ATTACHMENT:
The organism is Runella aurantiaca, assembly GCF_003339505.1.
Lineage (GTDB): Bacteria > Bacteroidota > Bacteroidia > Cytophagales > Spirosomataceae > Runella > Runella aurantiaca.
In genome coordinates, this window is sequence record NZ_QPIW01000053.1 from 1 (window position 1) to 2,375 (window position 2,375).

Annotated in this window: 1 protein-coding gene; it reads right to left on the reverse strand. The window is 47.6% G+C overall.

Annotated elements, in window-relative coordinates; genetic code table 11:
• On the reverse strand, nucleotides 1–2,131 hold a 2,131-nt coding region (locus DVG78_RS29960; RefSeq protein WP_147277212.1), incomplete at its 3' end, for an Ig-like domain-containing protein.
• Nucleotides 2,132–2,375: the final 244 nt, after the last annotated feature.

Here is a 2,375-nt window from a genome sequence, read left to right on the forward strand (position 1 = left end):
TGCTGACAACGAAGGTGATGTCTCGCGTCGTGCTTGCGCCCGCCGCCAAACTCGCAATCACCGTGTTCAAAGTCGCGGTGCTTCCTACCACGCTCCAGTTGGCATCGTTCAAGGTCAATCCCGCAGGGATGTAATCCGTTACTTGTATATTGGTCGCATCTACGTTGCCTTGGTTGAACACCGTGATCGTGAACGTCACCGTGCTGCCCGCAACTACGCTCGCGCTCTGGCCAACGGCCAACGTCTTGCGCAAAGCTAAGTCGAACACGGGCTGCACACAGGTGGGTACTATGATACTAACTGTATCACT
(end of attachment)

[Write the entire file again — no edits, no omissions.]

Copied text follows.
The organism is Runella aurantiaca, assembly GCF_003339505.1.
Lineage (GTDB): Bacteria > Bacteroidota > Bacteroidia > Cytophagales > Spirosomataceae > Runella > Runella aurantiaca.
In genome coordinates, this window is sequence record NZ_QPIW01000053.1 from 1 (window position 1) to 2,375 (window position 2,375).

Annotated in this window: 1 protein-coding gene; it reads right to left on the reverse strand. The window is 47.6% G+C overall.

Annotated elements, in window-relative coordinates; genetic code table 11:
• On the reverse strand, nucleotides 1–2,131 hold a 2,131-nt coding region (locus DVG78_RS29960; RefSeq protein WP_147277212.1), incomplete at its 3' end, for an Ig-like domain-containing protein.
• Nucleotides 2,132–2,375: the final 244 nt, after the last annotated feature.

Here is a 2,375-nt window from a genome sequence, read left to right on the forward strand (position 1 = left end):
TGCTGACAACGAAGGTGATGTCTCGCGTCGTGCTTGCGCCCGCCGCCAAACTCGCAATCACCGTGTTCAAAGTCGCGGTGCTTCCTACCACGCTCCAGTTGGCATCGTTCAAGGTCAATCCCGCAGGGATGTAATCCGTTACTTGTATATTGGTCGCATCTACGTTGCCTTGGTTGAACACCGTGATCGTGAACGTCACCGTGCTGCCCGCAACTACGCTCGCGCTCTGGCCAACGGCCAACGTCTTGCGCAAAGCTAAGTCGAACACGGGCTGCACACAGGTGGGTACTATGATACTAACTGTATCACT